Ransom by David Malouf
North Sydney: Knopf, 2009 ISBN 9781741668377
What a wonderful book! David Malouf is more well-known for his novels than his poetry, but it is as a poet he started his literary life, and a poet he remains, as this gem of a novel shows. The story is based on the section of the Iliad in which Patroclus is killed, Achilles kills Hector and drags his body before the walls of Troy, and ends when Priam reclaims Hector's body from Achilles.
This book though, is about human feeling - rage, grief, and love. There is a strong undercurrent in the book that tradition, or the traditional way of doing things, does not suffice in making us truly human. Achilles, in his grief and guilt, denies Hector the burial due to him and drags his body for eleven days up and down the field of battle - it does nothing to assuage his feelings, and each morning Hector's body is miraculously restored. Priam discovers during the book that the formalities of life as a King means he has missed so many of the small things that make life such a wonderful tapestry.
This is also a book about courage - Priam's courage to defy ageless tradition by journeying to Achilles as a mere father asking for the return of a dead son. Achilles' courage in knowing what is to come and facing it anyway. And then there is Somax. If you're thinking back to your reading of the Iliad with confusion don't worry - Somax does not appear in the original. In Malouf's retelling he is the person driving the cart in which Priam takes the ransom to, and Hector's body from, the Greek camp. Somax is a simple man, a villager, chosen by Priam to accompany him owing to the plainness of his cart, and the eye-catching personality of one of his mules. He too is courageous, in the way of a simple man accepting what life throws and him and enduring, which is perhaps the most courageous thing of all.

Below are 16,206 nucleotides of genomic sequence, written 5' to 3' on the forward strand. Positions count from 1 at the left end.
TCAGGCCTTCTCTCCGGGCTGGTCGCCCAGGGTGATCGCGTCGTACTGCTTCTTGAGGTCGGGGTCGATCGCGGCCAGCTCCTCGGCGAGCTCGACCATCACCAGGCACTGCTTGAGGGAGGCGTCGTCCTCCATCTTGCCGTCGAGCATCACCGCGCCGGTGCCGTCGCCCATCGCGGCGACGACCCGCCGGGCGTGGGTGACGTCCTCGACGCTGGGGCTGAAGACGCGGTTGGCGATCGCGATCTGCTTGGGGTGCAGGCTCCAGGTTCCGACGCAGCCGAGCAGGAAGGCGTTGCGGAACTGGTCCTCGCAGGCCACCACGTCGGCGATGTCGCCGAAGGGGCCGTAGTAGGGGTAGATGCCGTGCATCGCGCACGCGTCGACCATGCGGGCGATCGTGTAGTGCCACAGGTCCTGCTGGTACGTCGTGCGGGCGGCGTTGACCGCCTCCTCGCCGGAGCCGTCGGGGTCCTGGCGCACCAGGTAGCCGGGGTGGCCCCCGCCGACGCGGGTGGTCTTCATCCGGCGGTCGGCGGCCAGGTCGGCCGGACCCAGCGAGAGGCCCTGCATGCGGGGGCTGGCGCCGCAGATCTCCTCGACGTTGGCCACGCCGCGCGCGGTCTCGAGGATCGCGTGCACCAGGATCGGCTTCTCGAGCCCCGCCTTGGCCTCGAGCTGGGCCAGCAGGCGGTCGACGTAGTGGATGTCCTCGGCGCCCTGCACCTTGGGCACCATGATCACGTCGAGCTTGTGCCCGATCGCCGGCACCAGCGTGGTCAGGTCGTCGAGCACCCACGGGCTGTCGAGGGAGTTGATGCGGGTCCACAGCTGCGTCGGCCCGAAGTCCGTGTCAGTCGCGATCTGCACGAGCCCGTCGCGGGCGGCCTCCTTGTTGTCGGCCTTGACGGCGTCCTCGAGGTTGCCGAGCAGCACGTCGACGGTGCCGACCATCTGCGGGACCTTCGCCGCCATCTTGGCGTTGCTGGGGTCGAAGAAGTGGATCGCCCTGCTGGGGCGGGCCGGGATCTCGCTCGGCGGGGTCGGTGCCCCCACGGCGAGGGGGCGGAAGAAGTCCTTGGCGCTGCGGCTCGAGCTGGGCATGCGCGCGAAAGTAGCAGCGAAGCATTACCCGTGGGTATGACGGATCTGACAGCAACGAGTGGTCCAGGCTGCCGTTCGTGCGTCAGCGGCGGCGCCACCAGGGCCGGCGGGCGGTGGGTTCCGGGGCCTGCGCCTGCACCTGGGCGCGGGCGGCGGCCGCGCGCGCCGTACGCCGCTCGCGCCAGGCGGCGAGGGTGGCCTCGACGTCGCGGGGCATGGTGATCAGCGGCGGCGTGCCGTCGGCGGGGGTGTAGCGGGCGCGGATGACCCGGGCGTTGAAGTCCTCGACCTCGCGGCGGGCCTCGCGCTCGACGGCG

In fact Somax is in many ways the hero of this book full of "Heroes". It is his practical nature that seems most sensible, his easy-going nature the most noble, and his grief the most genuine. His soliloquy on the death of his son is so brief, so simple and so moving that it literally brought a tear to my eye when I read it. Re-reading the passage, one can only marvel that Malouf has created such an effect so quickly and with such simple language. "The worst happens, and there, it's done. The fleas go on biting. The sun comes up again." It does indeed, but Malouf's skill enables us to understand that the sun never looks the same again.
It is a brave writer who chooses such a subject - Malouf describes in an Afterword how he became enthralled with the story of Troy as a young child in Brisbane during the War - and a clever writer to wait until they were ready with a leavening of experience and skill to enable them to give the subject its due. Malouf is both a brave and clever artist, and this book is a masterpiece. I cannot recommend it highly enough.
Cheers for now, from
A View Over the Bell